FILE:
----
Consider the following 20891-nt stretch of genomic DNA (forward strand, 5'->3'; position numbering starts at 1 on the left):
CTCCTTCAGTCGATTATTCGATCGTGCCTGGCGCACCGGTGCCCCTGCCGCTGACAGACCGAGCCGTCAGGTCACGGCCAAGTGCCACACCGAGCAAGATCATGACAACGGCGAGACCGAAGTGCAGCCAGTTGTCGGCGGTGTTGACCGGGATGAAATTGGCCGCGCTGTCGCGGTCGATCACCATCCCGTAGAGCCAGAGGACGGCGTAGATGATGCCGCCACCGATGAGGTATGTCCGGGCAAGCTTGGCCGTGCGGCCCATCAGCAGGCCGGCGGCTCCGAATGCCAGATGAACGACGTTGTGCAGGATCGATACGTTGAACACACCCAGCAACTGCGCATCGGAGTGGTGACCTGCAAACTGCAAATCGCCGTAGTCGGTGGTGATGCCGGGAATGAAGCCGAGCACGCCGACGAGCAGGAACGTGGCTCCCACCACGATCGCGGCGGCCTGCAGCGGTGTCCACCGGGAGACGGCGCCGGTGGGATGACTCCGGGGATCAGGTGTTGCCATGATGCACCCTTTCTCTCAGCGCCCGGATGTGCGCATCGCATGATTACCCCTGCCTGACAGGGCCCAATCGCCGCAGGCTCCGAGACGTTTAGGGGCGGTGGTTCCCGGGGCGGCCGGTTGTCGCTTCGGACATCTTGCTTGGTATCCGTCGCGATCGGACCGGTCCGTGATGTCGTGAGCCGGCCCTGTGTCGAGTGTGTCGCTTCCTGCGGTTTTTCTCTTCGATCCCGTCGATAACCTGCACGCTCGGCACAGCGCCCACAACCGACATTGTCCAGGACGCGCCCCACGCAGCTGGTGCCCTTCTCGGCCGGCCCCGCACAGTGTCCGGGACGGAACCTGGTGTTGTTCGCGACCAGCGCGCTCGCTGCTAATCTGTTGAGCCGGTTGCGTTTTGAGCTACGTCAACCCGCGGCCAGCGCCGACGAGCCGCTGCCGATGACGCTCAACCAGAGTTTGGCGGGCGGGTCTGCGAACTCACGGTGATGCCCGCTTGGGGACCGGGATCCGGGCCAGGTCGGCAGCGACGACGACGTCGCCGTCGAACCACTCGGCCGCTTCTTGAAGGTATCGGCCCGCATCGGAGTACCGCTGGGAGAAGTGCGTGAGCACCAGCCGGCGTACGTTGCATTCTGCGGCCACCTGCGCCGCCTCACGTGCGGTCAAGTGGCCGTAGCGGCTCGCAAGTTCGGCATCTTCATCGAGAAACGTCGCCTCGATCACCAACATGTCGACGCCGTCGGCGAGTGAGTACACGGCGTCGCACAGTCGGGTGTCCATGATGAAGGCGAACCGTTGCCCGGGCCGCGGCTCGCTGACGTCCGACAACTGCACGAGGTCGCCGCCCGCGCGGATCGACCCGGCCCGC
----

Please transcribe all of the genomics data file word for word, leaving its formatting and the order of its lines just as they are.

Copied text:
Consider the following 20891-nt stretch of genomic DNA (forward strand, 5'->3'; position numbering starts at 1 on the left):
CTCCTTCAGTCGATTATTCGATCGTGCCTGGCGCACCGGTGCCCCTGCCGCTGACAGACCGAGCCGTCAGGTCACGGCCAAGTGCCACACCGAGCAAGATCATGACAACGGCGAGACCGAAGTGCAGCCAGTTGTCGGCGGTGTTGACCGGGATGAAATTGGCCGCGCTGTCGCGGTCGATCACCATCCCGTAGAGCCAGAGGACGGCGTAGATGATGCCGCCACCGATGAGGTATGTCCGGGCAAGCTTGGCCGTGCGGCCCATCAGCAGGCCGGCGGCTCCGAATGCCAGATGAACGACGTTGTGCAGGATCGATACGTTGAACACACCCAGCAACTGCGCATCGGAGTGGTGACCTGCAAACTGCAAATCGCCGTAGTCGGTGGTGATGCCGGGAATGAAGCCGAGCACGCCGACGAGCAGGAACGTGGCTCCCACCACGATCGCGGCGGCCTGCAGCGGTGTCCACCGGGAGACGGCGCCGGTGGGATGACTCCGGGGATCAGGTGTTGCCATGATGCACCCTTTCTCTCAGCGCCCGGATGTGCGCATCGCATGATTACCCCTGCCTGACAGGGCCCAATCGCCGCAGGCTCCGAGACGTTTAGGGGCGGTGGTTCCCGGGGCGGCCGGTTGTCGCTTCGGACATCTTGCTTGGTATCCGTCGCGATCGGACCGGTCCGTGATGTCGTGAGCCGGCCCTGTGTCGAGTGTGTCGCTTCCTGCGGTTTTTCTCTTCGATCCCGTCGATAACCTGCACGCTCGGCACAGCGCCCACAACCGACATTGTCCAGGACGCGCCCCACGCAGCTGGTGCCCTTCTCGGCCGGCCCCGCACAGTGTCCGGGACGGAACCTGGTGTTGTTCGCGACCAGCGCGCTCGCTGCTAATCTGTTGAGCCGGTTGCGTTTTGAGCTACGTCAACCCGCGGCCAGCGCCGACGAGCCGCTGCCGATGACGCTCAACCAGAGTTTGGCGGGCGGGTCTGCGAACTCACGGTGATGCCCGCTTGGGGACCGGGATCCGGGCCAGGTCGGCAGCGACGACGACGTCGCCGTCGAACCACTCGGCCGCTTCTTGAAGGTATCGGCCCGCATCGGAGTACCGCTGGGAGAAGTGCGTGAGCACCAGCCGGCGTACGTTGCATTCTGCGGCCACCTGCGCCGCCTCACGTGCGGTCAAGTGGCCGTAGCGGCTCGCAAGTTCGGCATCTTCATCGAGAAACGTCGCCTCGATCACCAACATGTCGACGCCGTCGGCGAGTGAGTACACGGCGTCGCACAGTCGGGTGTCCATGATGAAGGCGAACCGTTGCCCGGGCCGCGGCTCGCTGACGTCCGACAACTGCACGAGGTCGCCGCCCGCGCGGATCGACCCGGCCCGC